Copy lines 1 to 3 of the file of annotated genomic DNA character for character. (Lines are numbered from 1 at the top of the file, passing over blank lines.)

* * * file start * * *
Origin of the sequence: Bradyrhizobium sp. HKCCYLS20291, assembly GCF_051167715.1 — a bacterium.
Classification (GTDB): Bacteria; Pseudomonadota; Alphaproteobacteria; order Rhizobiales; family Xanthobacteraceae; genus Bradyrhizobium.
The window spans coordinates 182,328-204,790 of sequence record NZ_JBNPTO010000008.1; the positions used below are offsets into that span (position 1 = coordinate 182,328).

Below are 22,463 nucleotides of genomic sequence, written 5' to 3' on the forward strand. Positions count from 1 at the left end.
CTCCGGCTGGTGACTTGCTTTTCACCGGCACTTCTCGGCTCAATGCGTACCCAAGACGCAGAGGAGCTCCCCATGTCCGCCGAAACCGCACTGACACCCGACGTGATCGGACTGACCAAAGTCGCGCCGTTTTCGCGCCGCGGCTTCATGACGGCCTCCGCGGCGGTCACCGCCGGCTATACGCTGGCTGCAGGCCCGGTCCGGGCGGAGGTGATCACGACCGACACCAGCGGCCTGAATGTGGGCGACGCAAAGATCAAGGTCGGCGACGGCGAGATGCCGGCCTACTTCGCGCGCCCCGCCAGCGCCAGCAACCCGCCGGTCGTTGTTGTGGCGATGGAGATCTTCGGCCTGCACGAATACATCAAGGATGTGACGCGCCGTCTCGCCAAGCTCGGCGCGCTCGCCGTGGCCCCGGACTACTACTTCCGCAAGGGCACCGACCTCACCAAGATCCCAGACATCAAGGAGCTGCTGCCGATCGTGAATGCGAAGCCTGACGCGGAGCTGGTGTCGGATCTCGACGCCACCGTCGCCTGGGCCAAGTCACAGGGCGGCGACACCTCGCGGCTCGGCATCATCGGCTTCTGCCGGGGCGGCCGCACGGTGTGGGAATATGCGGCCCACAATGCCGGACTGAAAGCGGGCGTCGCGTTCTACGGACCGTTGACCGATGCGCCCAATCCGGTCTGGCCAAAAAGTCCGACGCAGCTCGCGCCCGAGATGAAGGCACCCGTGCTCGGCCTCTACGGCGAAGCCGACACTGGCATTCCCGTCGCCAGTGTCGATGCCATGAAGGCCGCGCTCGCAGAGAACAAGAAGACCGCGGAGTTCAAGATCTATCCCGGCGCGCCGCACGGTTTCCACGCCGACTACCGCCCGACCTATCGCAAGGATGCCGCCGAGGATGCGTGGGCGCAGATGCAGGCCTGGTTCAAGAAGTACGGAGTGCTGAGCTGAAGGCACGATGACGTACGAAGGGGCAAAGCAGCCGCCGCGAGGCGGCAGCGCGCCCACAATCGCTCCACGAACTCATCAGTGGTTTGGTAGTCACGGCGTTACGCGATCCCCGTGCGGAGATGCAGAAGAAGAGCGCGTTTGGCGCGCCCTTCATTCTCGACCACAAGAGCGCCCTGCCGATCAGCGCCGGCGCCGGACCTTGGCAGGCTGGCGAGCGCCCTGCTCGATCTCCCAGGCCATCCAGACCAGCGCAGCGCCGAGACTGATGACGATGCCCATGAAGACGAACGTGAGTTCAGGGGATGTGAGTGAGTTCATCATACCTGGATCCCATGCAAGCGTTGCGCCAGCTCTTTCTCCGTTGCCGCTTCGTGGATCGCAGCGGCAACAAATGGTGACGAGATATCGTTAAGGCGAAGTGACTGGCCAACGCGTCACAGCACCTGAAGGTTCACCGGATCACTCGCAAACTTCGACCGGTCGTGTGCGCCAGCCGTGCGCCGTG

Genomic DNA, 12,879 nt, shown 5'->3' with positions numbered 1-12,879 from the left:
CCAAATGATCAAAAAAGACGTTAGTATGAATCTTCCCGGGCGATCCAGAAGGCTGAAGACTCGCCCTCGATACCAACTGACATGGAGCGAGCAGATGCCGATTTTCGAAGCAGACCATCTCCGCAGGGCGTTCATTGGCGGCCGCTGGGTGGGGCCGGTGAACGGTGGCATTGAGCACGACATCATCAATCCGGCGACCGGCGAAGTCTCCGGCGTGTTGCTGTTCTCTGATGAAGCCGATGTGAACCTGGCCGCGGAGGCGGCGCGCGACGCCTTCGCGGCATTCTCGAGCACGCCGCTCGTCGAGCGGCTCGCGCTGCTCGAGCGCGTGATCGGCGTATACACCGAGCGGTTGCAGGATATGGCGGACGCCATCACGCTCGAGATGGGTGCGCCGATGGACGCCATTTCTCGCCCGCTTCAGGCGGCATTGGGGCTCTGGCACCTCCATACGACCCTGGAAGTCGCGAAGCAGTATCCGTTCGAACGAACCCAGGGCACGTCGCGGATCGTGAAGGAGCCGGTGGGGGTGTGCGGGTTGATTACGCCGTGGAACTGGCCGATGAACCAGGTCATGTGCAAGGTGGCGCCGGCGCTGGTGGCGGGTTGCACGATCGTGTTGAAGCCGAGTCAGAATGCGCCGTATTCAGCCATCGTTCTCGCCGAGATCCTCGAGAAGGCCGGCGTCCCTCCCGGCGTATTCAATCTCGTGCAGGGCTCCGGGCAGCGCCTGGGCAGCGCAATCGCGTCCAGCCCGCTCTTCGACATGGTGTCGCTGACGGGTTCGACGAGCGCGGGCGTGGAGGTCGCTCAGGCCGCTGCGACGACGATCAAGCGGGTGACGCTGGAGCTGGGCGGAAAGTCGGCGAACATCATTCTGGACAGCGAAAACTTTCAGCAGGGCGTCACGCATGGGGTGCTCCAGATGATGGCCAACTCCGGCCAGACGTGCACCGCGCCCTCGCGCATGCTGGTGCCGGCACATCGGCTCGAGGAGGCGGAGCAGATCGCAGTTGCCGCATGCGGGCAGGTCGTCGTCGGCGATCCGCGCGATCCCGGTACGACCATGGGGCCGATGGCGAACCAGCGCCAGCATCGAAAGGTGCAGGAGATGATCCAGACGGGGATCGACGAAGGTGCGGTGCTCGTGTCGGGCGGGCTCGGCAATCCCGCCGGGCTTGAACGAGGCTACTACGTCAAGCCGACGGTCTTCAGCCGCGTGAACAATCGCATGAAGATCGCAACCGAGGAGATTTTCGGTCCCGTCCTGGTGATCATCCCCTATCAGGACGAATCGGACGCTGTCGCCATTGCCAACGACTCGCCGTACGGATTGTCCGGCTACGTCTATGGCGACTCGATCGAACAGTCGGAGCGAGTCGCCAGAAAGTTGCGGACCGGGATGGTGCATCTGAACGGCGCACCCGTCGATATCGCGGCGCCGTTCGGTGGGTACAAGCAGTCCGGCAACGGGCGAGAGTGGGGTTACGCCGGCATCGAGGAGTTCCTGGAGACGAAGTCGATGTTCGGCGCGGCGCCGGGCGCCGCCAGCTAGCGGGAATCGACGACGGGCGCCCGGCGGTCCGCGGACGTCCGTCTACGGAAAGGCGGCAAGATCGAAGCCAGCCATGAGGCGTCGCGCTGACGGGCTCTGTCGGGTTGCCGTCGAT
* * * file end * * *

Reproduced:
Origin of the sequence: Bradyrhizobium sp. HKCCYLS20291, assembly GCF_051167715.1 — a bacterium.
Classification (GTDB): Bacteria; Pseudomonadota; Alphaproteobacteria; order Rhizobiales; family Xanthobacteraceae; genus Bradyrhizobium.
The window spans coordinates 182,328-204,790 of sequence record NZ_JBNPTO010000008.1; the positions used below are offsets into that span (position 1 = coordinate 182,328).